- Engaging with prospects online: Streamlining your content calendar frees up time for you to react to comments, shares and product reviews on social media and other online platforms. Respond to questions, comments and concerns to signal to prospects that your brand stands for credibility and accountability. In addition to social media, you might include a function on your website that allows customers to leave reviews and display clear contact information for future inquiries.
- Embedding a social media feed on your site: Daily website updates can be time-consuming, even for the veteran marketing professional. Building an online presence is about working smarter, not necessarily harder. Embedding a social media feed on your site can ensure a steady flow of new content relevant to your brand. Flockler cites increased time on site, larger social media following, stronger engagement and more sales as the four key benefits of a website-embedded social media feed.
- Reviewing analytics: Assess the performance of your website on a monthly or quarterly basis. You may be able to determine which products, videos and blog posts are the top performers. Consider whether your time on site has increased or decreased since the last quarter. Downloads and abandoned-cart metrics are also good indicators of performance. For example, a high-performing content piece could be refreshed to maintain momentum. If a product is continually added to a cart but abandoned, consider sending checkout reminders and creating urgency with a countdown timer. Use analytics to make smarter decisions and to adjust your strategy.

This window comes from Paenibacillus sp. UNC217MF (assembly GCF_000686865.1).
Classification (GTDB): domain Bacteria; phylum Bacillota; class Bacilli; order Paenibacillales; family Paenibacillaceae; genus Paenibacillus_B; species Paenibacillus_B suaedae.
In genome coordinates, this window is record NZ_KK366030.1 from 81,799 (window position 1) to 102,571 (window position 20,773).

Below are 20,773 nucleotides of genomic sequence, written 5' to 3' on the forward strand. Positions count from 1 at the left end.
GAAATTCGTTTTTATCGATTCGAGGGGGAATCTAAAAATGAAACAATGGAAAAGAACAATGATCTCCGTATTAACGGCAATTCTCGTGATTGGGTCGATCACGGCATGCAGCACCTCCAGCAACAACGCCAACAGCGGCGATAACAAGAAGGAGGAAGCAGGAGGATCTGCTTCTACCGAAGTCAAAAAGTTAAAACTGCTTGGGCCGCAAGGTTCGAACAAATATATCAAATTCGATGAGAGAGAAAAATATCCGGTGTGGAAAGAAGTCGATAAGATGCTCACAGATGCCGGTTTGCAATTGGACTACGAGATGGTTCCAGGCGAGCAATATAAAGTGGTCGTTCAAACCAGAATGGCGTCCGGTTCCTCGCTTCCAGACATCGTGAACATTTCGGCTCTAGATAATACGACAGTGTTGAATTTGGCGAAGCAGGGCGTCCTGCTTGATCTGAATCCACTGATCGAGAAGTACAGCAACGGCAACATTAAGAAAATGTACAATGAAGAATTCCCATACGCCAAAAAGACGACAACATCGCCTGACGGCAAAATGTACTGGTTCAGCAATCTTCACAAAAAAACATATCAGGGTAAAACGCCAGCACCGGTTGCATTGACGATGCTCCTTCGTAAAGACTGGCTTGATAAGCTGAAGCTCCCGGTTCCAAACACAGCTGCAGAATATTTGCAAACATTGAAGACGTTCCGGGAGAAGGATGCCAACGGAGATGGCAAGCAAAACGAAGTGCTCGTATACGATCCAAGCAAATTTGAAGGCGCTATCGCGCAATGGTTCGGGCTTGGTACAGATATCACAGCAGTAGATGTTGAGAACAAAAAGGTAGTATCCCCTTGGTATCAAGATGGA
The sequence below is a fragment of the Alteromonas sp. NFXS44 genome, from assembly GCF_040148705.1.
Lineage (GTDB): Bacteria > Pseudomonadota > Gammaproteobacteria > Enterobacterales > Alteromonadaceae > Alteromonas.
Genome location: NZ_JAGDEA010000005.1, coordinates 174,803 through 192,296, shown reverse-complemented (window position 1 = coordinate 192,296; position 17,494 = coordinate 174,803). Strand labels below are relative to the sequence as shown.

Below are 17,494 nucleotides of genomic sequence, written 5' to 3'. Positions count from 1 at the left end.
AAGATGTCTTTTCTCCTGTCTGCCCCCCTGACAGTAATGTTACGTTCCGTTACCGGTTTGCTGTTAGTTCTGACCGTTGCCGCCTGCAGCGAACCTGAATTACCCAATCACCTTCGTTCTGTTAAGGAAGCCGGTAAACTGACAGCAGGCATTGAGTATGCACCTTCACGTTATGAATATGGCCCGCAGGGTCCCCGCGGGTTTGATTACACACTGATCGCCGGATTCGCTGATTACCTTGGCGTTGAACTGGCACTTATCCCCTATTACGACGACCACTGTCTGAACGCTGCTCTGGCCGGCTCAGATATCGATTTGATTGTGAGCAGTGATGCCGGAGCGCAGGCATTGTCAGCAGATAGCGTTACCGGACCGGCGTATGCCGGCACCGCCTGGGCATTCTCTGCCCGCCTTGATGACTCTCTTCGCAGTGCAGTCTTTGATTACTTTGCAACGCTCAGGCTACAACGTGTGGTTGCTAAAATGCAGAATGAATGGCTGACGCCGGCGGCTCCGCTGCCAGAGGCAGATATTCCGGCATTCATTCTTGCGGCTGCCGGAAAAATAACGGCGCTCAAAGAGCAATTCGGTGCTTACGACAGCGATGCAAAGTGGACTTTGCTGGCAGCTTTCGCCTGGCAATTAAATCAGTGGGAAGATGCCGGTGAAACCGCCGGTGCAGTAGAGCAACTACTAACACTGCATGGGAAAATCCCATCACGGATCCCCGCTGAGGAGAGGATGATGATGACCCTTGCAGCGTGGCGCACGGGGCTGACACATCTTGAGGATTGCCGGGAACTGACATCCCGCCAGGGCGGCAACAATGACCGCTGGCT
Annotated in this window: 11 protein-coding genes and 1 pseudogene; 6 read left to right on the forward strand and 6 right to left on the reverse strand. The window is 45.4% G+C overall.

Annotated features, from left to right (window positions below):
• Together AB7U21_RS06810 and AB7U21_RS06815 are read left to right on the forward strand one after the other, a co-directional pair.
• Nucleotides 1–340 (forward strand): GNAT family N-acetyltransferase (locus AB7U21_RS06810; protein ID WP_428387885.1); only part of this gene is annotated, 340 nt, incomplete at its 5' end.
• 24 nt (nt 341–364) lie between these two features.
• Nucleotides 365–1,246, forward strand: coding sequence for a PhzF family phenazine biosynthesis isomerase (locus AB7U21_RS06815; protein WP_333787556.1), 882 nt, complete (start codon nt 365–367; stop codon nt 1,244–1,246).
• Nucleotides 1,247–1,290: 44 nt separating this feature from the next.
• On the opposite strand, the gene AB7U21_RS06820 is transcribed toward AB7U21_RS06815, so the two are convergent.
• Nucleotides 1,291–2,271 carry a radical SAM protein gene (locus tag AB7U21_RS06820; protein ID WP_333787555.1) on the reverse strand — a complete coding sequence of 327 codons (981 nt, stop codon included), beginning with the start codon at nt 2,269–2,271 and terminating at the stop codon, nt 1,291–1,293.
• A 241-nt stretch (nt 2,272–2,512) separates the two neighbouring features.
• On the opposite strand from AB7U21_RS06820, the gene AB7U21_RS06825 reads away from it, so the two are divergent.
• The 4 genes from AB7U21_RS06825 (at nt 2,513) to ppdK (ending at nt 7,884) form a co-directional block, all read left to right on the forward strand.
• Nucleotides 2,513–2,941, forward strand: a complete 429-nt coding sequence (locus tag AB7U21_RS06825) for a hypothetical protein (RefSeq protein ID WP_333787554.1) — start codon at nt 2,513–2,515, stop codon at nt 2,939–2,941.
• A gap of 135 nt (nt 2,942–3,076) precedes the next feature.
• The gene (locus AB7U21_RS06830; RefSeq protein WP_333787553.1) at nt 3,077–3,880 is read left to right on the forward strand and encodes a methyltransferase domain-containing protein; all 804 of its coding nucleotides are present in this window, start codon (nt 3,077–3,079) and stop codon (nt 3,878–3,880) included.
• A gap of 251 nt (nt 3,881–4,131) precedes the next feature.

The goal in building an online presence is to build trust and brand credibility, which takes patience, consistency and perseverance. There is no standard approach that will work for every small-business owner. But with the guidance of analytics and customer feedback, entrepreneurs can adjust their strategy and narrow their focus in a way that builds awareness of their business.
Ashley Powdar is employer content lead for AARP's Financial Resilience team. She works with participants in the organization's Employer Pledge Program to promote the value of a multigenerational workforce. She also assists and reports on issues that affect small-business owners.